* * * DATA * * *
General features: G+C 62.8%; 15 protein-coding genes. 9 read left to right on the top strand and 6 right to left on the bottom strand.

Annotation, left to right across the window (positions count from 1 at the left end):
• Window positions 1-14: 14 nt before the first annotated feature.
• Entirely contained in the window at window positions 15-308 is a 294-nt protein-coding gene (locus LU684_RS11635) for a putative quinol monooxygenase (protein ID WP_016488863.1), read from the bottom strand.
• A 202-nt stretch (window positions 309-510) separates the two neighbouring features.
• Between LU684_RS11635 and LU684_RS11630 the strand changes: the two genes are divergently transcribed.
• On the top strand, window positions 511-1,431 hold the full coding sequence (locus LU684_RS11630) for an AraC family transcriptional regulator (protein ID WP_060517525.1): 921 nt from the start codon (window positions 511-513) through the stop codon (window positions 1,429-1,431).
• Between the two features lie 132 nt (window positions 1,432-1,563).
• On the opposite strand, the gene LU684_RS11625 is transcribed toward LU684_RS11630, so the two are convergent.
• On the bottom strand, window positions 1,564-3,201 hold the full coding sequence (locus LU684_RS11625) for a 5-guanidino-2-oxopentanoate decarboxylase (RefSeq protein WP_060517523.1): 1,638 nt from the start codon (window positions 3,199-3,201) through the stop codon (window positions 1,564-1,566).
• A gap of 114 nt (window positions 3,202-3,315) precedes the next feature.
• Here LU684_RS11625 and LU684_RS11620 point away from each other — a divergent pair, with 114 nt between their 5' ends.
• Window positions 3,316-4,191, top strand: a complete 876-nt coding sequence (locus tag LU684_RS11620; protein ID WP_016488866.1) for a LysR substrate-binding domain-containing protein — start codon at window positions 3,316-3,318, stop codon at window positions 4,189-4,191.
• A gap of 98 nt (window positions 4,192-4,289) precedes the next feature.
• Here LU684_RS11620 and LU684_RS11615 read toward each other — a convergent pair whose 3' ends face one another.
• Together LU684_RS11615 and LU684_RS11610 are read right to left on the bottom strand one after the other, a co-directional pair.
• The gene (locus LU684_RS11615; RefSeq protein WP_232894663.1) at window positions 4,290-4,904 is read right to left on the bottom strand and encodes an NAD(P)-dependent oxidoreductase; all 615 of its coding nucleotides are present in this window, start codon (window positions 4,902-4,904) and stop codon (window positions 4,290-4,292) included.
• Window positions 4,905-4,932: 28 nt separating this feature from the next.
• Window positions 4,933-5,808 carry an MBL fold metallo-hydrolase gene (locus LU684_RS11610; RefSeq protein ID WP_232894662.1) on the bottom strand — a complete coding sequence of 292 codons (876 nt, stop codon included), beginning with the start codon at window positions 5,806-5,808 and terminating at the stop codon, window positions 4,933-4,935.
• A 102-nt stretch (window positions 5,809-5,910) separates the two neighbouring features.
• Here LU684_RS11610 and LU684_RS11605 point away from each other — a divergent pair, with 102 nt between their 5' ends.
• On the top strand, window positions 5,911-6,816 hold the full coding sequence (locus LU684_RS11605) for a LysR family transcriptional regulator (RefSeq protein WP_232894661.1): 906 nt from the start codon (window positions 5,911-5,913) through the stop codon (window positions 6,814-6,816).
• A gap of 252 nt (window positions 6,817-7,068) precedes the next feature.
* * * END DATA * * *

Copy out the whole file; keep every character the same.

General features: G+C 62.8%; 15 protein-coding genes. 9 read left to right on the top strand and 6 right to left on the bottom strand.

Annotation, left to right across the window (positions count from 1 at the left end):
• Window positions 1-14: 14 nt before the first annotated feature.
• Entirely contained in the window at window positions 15-308 is a 294-nt protein-coding gene (locus LU684_RS11635) for a putative quinol monooxygenase (protein ID WP_016488863.1), read from the bottom strand.
• A 202-nt stretch (window positions 309-510) separates the two neighbouring features.
• Between LU684_RS11635 and LU684_RS11630 the strand changes: the two genes are divergently transcribed.
• On the top strand, window positions 511-1,431 hold the full coding sequence (locus LU684_RS11630) for an AraC family transcriptional regulator (protein ID WP_060517525.1): 921 nt from the start codon (window positions 511-513) through the stop codon (window positions 1,429-1,431).
• Between the two features lie 132 nt (window positions 1,432-1,563).
• On the opposite strand, the gene LU684_RS11625 is transcribed toward LU684_RS11630, so the two are convergent.
• On the bottom strand, window positions 1,564-3,201 hold the full coding sequence (locus LU684_RS11625) for a 5-guanidino-2-oxopentanoate decarboxylase (RefSeq protein WP_060517523.1): 1,638 nt from the start codon (window positions 3,199-3,201) through the stop codon (window positions 1,564-1,566).
• A gap of 114 nt (window positions 3,202-3,315) precedes the next feature.
• Here LU684_RS11625 and LU684_RS11620 point away from each other — a divergent pair, with 114 nt between their 5' ends.
• Window positions 3,316-4,191, top strand: a complete 876-nt coding sequence (locus tag LU684_RS11620; protein ID WP_016488866.1) for a LysR substrate-binding domain-containing protein — start codon at window positions 3,316-3,318, stop codon at window positions 4,189-4,191.
• A gap of 98 nt (window positions 4,192-4,289) precedes the next feature.
• Here LU684_RS11620 and LU684_RS11615 read toward each other — a convergent pair whose 3' ends face one another.
• Together LU684_RS11615 and LU684_RS11610 are read right to left on the bottom strand one after the other, a co-directional pair.
• The gene (locus LU684_RS11615; RefSeq protein WP_232894663.1) at window positions 4,290-4,904 is read right to left on the bottom strand and encodes an NAD(P)-dependent oxidoreductase; all 615 of its coding nucleotides are present in this window, start codon (window positions 4,902-4,904) and stop codon (window positions 4,290-4,292) included.
• Window positions 4,905-4,932: 28 nt separating this feature from the next.
• Window positions 4,933-5,808 carry an MBL fold metallo-hydrolase gene (locus LU684_RS11610; RefSeq protein ID WP_232894662.1) on the bottom strand — a complete coding sequence of 292 codons (876 nt, stop codon included), beginning with the start codon at window positions 5,806-5,808 and terminating at the stop codon, window positions 4,933-4,935.
• A 102-nt stretch (window positions 5,809-5,910) separates the two neighbouring features.
• Here LU684_RS11610 and LU684_RS11605 point away from each other — a divergent pair, with 102 nt between their 5' ends.
• On the top strand, window positions 5,911-6,816 hold the full coding sequence (locus LU684_RS11605) for a LysR family transcriptional regulator (RefSeq protein WP_232894661.1): 906 nt from the start codon (window positions 5,911-5,913) through the stop codon (window positions 6,814-6,816).
• A gap of 252 nt (window positions 6,817-7,068) precedes the next feature.